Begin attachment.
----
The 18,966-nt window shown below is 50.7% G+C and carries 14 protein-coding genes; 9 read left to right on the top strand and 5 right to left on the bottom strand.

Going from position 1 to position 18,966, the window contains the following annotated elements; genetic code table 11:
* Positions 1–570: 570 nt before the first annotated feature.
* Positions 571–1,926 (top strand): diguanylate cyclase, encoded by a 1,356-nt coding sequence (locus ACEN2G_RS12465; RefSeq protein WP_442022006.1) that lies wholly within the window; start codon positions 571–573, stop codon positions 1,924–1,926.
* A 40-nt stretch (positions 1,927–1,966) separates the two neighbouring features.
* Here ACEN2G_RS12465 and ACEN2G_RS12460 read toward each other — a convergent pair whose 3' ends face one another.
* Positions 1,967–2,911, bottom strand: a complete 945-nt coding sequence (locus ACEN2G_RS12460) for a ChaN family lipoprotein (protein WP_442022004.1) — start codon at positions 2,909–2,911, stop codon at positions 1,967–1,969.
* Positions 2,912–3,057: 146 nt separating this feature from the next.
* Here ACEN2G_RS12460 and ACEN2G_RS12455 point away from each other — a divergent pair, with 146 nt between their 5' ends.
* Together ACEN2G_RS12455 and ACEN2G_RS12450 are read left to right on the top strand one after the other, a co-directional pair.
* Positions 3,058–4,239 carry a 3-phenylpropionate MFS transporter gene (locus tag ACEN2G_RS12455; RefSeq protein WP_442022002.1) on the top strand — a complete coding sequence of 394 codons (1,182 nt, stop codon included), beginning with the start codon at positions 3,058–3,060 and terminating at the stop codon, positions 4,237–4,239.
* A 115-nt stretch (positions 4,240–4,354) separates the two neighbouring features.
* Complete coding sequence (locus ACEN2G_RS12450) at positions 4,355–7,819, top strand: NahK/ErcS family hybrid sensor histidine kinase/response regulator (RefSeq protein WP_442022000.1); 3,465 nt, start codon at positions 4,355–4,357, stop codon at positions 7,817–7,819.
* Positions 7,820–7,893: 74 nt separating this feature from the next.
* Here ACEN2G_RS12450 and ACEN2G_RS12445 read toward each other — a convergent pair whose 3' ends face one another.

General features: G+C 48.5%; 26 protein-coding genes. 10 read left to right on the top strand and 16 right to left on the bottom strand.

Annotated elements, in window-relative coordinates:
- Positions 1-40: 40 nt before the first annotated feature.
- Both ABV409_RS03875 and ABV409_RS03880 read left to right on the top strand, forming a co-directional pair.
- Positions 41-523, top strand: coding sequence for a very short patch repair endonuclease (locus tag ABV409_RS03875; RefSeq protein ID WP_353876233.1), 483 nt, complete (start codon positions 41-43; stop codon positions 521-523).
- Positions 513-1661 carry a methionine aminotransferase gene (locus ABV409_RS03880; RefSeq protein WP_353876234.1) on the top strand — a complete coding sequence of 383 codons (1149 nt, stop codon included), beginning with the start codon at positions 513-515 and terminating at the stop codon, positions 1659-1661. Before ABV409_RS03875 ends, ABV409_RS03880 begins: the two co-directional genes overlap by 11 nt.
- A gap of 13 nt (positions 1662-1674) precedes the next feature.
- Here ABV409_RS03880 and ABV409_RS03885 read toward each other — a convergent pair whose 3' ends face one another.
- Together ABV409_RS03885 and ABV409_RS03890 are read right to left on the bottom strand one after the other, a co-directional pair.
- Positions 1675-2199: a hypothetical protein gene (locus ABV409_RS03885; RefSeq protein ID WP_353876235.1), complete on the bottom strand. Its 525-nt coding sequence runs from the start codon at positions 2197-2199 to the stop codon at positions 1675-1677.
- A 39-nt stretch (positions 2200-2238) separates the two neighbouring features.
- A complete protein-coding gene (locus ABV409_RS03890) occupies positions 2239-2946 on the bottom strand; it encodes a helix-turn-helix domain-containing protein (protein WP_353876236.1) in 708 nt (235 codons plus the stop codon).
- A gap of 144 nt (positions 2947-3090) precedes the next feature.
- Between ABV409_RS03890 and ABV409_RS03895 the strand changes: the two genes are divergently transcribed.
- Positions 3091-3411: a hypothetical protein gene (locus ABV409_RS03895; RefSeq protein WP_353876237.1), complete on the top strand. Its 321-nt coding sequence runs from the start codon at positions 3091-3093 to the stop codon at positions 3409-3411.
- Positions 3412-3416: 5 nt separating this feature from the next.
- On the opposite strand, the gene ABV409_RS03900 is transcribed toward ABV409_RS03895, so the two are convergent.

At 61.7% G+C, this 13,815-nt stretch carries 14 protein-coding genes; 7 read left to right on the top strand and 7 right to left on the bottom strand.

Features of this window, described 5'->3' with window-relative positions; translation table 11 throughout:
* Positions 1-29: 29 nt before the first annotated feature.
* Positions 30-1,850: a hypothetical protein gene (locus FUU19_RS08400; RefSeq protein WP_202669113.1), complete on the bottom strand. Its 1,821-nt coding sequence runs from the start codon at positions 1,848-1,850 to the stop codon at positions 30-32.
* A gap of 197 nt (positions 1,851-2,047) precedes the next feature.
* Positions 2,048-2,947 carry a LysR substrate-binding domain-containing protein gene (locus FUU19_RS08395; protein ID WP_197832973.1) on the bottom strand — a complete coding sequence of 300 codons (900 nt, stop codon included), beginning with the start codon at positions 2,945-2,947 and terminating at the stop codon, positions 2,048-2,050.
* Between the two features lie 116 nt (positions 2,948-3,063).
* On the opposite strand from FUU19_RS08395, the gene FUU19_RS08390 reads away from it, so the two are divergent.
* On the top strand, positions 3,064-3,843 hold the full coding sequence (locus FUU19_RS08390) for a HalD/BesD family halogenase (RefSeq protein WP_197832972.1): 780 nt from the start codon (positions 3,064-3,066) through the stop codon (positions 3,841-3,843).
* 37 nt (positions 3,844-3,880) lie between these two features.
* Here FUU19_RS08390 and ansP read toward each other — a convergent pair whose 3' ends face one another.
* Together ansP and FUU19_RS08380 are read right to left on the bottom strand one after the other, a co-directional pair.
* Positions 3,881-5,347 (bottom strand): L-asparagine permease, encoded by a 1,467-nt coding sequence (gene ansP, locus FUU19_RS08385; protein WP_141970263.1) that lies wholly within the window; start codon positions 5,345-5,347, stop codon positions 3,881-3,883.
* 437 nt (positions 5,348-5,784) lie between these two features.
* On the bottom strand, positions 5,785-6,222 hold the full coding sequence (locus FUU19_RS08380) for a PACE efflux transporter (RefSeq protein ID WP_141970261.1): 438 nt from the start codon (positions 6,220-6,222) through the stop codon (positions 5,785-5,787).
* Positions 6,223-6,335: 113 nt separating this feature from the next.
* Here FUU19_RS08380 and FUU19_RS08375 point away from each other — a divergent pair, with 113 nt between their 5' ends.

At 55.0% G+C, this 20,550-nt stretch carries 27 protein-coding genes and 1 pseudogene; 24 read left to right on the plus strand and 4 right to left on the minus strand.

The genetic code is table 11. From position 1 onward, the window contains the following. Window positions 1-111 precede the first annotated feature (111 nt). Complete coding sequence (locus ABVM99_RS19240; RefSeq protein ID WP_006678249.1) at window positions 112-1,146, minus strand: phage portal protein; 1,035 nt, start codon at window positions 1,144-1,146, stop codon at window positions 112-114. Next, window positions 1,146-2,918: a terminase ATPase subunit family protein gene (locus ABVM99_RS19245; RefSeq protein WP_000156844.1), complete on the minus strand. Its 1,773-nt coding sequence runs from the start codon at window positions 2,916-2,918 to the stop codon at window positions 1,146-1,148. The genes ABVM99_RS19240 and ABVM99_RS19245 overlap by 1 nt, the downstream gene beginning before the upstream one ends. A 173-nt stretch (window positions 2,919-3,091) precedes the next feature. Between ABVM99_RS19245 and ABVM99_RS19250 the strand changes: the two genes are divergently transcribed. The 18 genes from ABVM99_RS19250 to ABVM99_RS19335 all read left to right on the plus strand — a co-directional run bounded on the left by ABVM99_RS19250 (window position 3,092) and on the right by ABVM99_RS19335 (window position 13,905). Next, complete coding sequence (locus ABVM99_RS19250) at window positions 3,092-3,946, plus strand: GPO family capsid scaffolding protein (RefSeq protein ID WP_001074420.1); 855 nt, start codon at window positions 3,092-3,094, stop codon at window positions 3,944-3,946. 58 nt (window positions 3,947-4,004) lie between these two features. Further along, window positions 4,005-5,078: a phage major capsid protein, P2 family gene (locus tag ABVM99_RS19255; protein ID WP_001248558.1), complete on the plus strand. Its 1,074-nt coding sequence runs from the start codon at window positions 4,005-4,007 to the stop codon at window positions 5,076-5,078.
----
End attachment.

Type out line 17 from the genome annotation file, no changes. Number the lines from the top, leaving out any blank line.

Annotated elements, in window-relative coordinates: